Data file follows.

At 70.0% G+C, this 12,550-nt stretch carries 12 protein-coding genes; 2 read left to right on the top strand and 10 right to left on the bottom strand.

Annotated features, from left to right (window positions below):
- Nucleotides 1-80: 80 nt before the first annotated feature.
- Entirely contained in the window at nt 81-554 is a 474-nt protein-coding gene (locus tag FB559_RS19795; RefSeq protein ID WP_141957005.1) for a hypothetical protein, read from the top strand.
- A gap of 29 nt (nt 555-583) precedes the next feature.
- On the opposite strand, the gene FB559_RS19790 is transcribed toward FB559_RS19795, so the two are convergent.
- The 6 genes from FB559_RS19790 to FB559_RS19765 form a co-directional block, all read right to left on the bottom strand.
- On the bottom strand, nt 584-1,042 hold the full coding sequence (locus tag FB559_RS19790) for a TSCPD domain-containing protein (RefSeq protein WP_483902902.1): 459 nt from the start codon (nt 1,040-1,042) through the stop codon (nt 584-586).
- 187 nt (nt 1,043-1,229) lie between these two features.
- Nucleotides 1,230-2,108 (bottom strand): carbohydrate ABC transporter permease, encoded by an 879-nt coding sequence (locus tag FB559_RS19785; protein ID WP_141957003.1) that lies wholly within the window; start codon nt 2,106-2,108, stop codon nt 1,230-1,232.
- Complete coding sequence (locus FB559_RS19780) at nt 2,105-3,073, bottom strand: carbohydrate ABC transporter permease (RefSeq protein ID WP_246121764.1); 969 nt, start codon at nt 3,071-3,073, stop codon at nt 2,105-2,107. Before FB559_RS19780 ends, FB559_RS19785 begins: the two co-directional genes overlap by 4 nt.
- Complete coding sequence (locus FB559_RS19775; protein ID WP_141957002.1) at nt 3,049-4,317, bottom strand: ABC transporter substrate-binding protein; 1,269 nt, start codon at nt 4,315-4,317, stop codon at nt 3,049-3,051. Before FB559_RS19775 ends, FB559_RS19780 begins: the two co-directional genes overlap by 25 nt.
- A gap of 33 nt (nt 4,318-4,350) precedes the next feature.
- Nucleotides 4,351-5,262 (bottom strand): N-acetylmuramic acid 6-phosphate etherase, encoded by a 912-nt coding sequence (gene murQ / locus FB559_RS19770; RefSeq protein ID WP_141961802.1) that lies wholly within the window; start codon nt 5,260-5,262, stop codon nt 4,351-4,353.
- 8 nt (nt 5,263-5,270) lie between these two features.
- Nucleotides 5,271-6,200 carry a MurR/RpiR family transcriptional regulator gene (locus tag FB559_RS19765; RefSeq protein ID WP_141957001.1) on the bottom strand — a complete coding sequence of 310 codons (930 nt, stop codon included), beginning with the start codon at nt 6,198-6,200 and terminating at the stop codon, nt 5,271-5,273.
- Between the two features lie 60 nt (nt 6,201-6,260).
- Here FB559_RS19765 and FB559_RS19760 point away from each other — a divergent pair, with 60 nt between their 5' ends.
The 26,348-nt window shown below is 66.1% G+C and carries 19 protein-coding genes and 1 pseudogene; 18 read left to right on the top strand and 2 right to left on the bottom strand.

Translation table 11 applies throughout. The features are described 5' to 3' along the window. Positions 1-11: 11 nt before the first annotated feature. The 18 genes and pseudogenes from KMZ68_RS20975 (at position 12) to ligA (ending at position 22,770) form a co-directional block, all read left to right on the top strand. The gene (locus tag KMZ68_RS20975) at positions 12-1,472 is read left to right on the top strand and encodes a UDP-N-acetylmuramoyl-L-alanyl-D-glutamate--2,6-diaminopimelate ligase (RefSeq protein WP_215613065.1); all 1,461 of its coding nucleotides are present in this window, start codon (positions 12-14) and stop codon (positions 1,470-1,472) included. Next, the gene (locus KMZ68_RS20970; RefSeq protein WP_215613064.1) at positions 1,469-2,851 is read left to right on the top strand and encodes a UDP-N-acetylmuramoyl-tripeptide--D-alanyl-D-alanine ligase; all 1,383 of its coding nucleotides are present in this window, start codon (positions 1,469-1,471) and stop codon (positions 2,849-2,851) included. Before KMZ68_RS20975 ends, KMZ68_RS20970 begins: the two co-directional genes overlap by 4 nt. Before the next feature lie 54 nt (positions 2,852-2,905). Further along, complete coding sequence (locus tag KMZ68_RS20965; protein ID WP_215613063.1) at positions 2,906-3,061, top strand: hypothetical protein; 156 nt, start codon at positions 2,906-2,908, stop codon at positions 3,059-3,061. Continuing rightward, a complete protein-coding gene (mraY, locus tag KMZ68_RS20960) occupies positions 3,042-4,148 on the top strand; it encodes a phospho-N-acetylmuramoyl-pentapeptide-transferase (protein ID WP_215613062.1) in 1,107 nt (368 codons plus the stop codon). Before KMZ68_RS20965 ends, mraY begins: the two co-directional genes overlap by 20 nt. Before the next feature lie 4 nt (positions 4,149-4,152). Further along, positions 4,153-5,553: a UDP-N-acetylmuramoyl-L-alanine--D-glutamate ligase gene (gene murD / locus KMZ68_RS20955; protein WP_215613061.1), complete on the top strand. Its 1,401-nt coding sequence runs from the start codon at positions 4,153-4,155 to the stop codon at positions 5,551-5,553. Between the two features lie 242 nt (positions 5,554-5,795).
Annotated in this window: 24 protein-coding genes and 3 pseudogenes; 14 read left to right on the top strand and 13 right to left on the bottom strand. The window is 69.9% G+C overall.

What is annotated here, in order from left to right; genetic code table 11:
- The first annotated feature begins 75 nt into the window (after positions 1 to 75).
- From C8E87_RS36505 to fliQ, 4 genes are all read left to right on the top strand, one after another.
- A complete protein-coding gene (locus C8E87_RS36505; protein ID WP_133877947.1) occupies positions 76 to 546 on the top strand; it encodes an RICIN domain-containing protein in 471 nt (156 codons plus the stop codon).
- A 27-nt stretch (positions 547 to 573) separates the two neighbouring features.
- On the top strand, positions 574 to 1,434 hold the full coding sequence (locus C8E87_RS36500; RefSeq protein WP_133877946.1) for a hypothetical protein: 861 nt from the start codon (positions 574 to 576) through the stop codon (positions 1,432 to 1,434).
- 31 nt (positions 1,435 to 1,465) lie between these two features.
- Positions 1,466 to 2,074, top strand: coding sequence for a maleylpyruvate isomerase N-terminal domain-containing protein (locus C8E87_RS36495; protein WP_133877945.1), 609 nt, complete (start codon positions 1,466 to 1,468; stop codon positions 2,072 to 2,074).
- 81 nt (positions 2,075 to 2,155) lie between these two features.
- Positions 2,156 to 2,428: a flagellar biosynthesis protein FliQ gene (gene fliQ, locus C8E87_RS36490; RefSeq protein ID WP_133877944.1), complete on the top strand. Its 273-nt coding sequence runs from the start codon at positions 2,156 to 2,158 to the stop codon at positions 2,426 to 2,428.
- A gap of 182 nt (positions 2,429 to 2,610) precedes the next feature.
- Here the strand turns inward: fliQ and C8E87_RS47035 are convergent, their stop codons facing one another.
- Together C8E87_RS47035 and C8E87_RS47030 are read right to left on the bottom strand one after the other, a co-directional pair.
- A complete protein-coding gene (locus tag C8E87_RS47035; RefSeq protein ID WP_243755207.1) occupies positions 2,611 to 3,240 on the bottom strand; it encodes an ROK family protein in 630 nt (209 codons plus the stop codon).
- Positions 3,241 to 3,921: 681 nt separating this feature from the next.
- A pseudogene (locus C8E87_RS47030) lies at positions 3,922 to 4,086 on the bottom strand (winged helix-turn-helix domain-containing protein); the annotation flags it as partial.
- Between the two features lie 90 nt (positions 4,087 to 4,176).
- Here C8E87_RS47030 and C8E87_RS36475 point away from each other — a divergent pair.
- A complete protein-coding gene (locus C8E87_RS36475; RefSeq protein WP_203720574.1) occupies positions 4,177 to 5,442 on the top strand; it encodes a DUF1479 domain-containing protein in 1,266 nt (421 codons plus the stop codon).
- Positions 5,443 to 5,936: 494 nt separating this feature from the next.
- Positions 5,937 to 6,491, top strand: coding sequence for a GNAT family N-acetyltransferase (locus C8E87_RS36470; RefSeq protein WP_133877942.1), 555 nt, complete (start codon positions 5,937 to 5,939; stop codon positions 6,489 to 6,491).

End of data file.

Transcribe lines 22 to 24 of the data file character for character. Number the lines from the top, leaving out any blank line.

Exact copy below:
What is annotated here, in order from left to right; genetic code table 11:
- The first annotated feature begins 75 nt into the window (after positions 1 to 75).
- From C8E87_RS36505 to fliQ, 4 genes are all read left to right on the top strand, one after another.